However, other companies not only allow, but actually encourage their employees to make decisions, to speak up and try to solve problems.At Aviture, the company I work at, we tell people in interviews “We hire adults and we expect them to act like adults.”  This has several meanings. Some of the obvious ones are to be accountable to your team. Don’t just “flake out” and not show up one day, but communicate with your team. If you need to take a day off, take it, but let people know. But more than that it means that we’re going to treat you like an adult, and not a chid. So if you have an idea, try it out. Be willing to take calculated risks, take chances, don’t be afraid of failure.

That attitude contributes to a lot of our innovation. And it’s true at lots of places, not just Aviture. When employees are treated like they’re smart and care about the company and the customer, they’ll typically perform better than if they’re treated like they have to be constantly monitored and constrained.

Your Users Aren’t Rational… And Neither Are You

The very first time I wrote an entire application in .NET, I was working to convert a VB6 application. It was a sales tool that had evolved over time. Years before I started on it, it was a couple of equations until it grew and grew. By the time I got there, it could connect to an ERP system and get the actual prices and lead times on parts.  Both internal and external sales people depended on this application to do their job.  I worked on this application for quite a while. At one point, about 12-18 months into the project one of the sales managers was looking at it. This was a man that didn’t use the software very much. Every once in a while, he’d need to fire it up to look up something for a customer.  He was so used to the previous version that the first thing he said was “Where’s the next button?”  The previous application had a next button to move from one tab group to another.  In discussions about the UI we decided we didn’t need that functionality any more in the new version. Yet at the very first use by this person he asked for that functionality.  I tried to explain why the next button was no longer there, the internal sales manager (who I’d had numerous discussions with) tried to explain why it was no longer there. But it didn’t matter. In his mind, if there was no next button, he didn’t feel like he could generate a quote.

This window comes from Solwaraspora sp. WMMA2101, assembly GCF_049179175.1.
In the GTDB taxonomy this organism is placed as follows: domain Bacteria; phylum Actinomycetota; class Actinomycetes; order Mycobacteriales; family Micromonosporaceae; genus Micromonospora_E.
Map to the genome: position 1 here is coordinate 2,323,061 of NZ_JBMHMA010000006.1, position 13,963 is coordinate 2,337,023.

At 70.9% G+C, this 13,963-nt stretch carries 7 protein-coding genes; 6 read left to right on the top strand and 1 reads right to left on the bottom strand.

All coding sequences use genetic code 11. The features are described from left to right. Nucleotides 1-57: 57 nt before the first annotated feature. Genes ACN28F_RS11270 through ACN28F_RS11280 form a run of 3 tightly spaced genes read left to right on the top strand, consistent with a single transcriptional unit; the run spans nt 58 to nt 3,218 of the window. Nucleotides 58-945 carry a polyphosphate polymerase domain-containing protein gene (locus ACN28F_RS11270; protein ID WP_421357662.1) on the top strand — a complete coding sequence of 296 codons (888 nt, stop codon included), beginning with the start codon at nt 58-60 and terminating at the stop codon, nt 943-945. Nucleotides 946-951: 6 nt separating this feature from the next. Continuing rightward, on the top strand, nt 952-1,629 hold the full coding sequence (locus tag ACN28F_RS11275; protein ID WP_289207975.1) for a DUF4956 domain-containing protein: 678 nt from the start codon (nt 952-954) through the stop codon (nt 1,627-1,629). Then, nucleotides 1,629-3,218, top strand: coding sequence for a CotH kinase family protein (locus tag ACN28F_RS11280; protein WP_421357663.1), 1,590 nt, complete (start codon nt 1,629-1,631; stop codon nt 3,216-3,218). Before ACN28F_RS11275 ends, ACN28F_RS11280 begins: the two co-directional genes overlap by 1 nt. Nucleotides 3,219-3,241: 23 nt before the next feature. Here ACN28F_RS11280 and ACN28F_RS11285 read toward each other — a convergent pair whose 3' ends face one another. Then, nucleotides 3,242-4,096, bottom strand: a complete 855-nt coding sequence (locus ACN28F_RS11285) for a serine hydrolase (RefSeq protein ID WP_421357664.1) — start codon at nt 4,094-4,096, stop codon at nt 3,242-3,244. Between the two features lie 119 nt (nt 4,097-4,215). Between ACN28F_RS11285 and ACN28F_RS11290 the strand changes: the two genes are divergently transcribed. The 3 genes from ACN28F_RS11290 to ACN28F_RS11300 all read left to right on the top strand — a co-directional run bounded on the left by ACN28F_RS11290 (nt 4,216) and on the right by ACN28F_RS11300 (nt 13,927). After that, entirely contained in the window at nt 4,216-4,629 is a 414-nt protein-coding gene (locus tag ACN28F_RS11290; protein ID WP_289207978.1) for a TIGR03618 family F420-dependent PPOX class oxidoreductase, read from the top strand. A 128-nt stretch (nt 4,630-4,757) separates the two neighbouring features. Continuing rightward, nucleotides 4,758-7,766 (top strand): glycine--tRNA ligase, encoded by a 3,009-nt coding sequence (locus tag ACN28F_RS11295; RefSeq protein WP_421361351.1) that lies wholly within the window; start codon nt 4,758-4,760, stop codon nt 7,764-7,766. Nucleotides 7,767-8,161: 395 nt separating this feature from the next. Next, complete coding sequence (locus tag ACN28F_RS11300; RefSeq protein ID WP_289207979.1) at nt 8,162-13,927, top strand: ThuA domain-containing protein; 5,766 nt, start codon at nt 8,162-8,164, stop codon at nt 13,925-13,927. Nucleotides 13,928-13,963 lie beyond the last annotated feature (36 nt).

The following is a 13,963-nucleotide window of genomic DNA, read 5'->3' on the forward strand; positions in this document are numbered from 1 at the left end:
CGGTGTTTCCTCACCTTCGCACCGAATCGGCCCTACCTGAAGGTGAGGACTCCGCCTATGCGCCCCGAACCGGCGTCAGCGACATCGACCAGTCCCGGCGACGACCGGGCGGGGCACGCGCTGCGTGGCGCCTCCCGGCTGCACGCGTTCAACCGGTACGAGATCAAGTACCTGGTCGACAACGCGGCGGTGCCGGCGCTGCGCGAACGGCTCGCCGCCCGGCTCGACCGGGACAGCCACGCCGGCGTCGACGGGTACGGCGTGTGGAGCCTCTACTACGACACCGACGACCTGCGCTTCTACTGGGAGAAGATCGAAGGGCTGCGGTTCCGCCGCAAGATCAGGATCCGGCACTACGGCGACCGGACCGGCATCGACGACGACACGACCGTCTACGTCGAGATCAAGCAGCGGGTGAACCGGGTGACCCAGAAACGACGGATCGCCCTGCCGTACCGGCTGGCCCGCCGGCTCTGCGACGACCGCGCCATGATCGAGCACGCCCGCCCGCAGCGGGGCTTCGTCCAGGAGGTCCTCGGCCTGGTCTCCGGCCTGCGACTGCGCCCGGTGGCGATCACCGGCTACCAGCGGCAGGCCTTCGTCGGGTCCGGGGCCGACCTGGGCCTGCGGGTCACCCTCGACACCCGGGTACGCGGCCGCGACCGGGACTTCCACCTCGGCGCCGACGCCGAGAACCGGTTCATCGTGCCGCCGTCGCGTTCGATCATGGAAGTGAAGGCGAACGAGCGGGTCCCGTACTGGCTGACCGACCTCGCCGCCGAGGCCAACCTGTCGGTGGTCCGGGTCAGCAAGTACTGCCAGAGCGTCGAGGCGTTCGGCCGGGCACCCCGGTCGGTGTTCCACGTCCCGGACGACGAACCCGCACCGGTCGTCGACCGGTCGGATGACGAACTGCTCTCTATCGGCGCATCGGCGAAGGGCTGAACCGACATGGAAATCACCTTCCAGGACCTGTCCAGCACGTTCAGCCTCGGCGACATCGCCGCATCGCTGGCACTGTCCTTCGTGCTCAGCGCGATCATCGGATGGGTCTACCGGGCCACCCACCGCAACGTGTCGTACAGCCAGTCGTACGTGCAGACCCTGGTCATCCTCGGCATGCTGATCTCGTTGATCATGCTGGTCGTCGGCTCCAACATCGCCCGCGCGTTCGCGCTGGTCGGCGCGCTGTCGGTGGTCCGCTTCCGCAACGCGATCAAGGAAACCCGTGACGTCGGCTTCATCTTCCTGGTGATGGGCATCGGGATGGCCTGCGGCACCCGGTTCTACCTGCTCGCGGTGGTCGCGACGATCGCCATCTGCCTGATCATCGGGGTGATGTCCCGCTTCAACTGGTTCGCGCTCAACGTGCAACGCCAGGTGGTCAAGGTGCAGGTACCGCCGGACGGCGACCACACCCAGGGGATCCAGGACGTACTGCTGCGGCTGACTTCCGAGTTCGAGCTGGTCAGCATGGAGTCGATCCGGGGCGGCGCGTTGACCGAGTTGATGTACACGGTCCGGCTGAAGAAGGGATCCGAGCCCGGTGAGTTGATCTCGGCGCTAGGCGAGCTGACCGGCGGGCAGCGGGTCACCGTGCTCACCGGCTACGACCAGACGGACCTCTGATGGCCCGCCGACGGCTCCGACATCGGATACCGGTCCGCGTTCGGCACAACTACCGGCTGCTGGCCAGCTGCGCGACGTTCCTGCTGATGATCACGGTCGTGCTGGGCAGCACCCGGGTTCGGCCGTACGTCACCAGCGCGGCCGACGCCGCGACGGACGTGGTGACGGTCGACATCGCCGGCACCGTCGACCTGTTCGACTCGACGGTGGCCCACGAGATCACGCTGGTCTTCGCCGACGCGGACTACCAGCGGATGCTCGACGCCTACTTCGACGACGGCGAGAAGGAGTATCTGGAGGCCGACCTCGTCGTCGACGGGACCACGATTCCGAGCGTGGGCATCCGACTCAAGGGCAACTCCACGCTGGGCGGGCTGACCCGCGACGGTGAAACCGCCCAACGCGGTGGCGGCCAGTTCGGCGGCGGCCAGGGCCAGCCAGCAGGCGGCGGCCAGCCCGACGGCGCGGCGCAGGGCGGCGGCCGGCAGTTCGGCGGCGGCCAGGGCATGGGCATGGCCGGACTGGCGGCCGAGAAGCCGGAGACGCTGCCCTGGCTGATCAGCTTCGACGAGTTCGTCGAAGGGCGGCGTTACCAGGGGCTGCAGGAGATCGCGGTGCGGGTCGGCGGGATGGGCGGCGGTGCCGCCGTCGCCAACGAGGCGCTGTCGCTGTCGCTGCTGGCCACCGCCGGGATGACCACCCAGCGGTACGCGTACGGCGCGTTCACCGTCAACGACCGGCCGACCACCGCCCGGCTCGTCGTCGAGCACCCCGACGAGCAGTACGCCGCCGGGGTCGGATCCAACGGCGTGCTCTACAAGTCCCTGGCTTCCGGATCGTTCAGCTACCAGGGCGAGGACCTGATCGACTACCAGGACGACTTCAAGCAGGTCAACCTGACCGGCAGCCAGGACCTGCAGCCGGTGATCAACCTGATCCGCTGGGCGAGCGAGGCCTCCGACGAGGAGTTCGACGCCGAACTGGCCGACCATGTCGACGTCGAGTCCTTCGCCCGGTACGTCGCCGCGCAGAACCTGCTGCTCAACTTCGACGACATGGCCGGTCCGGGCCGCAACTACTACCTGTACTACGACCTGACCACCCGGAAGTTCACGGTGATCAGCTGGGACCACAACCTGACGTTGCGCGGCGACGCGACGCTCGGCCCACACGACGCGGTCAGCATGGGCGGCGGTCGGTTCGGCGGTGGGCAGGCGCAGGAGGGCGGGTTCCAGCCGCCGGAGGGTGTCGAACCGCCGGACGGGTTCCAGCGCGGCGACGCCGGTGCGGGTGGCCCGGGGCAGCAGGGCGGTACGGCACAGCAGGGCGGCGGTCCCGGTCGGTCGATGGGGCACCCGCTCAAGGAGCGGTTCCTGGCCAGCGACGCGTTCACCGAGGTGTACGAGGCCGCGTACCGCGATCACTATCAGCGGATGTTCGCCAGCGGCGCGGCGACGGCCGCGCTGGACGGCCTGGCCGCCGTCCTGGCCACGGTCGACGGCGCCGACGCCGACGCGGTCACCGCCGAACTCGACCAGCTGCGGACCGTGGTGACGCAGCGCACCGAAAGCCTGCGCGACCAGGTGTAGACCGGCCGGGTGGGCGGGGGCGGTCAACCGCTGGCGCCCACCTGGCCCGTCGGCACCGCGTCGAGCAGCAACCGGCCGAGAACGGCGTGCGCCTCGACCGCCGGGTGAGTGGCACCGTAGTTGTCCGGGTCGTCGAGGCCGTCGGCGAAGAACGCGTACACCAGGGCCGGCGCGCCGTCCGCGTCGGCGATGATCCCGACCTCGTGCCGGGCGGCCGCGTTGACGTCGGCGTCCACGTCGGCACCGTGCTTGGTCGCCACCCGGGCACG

It actually got to the point that when I left the company, I received a physical push button that the internal sales manager had labeled “Next.”  That button sits on my desk today, 3 jobs later. It’s there as a reminder.  It reminds me that sometimes the customer “just wants” something, and that’s ok. After all, most of the the time, I’m writing software for someone else to use. In the case of this sales application, it was a large part of their day to use this software.

I know it can be very frustrating to deal with these situations. After all, as developers, we’re paid to solve problems. We’re paid to know about practices of how people use an application. So when we present something to users, it’s not done absentmindedly. It’s done because in our professional opinion, it’s the best option. Much like people trust a doctor’s or lawyer’s “professional opinion”, developers expect their opinion to be trusted. When it’s not, we often start to think that our users are irrational.

For example, on that same project, we introduced a new paradigm. Before a quote was started, the type of quote had to be selected. These were usually things like the type of industry the quote was for, or the application that it was going to be used for. The intention of this was that we could do some data analytics on the application, such as “How many quotes did we do for industry X?”  But we also did it so we could start setting some smart defaults for specific industries.  For example, some industries needed copper instead of aluminum because of the environment that it was to be installed in.  We were trying to have the application provide more data instead of requiring the user to always know that.  But what was the first thing that the users said when they saw it?  They said “Why do I have to click here to select this application? I didn’t use to have to do that? Now it takes me 3 clicks to start a quote, it used to only take me 2.”

To me, that was irrational. The clicks weren’t added for the sake of adding clicks, but instead to provide value to the customer, but they weren’t seeing that.

What I realized later in my career, however, is that for as much as irrationality annoys us as developers, we’re often just as guilty.  It doesn’t always show in how developers use applications, but often in how things are done.  Two areas that jump to my mind when I think about this is TDD and Pair Programming.

Both of these disciplines have some very passionate adopters. Developers that do TDD and developers that routinely pair program can easily talk about the benefits of each practice. For example, I’ve given no less than 3 separate conference talks on TDD, and it was my first Pluralsight course as well. Since I’ve started consistently doing TDD, I’ve seen so many benefits. When I talk to people about TDD a lot of them (most?) even assent to what I tell them. But when it comes to writing code, very few people ever make that shift and start doing TDD. It happens for a variety of reasons. They’re afraid it will take too much time, or they tried it once and ran into a problem with testing certain parts of code, or they’ve always just sat down and started writing etc. On the one hand, they’ll often say “I agree that the things TDD gets you are good” while at the same time saying “But I’m not going to do it.”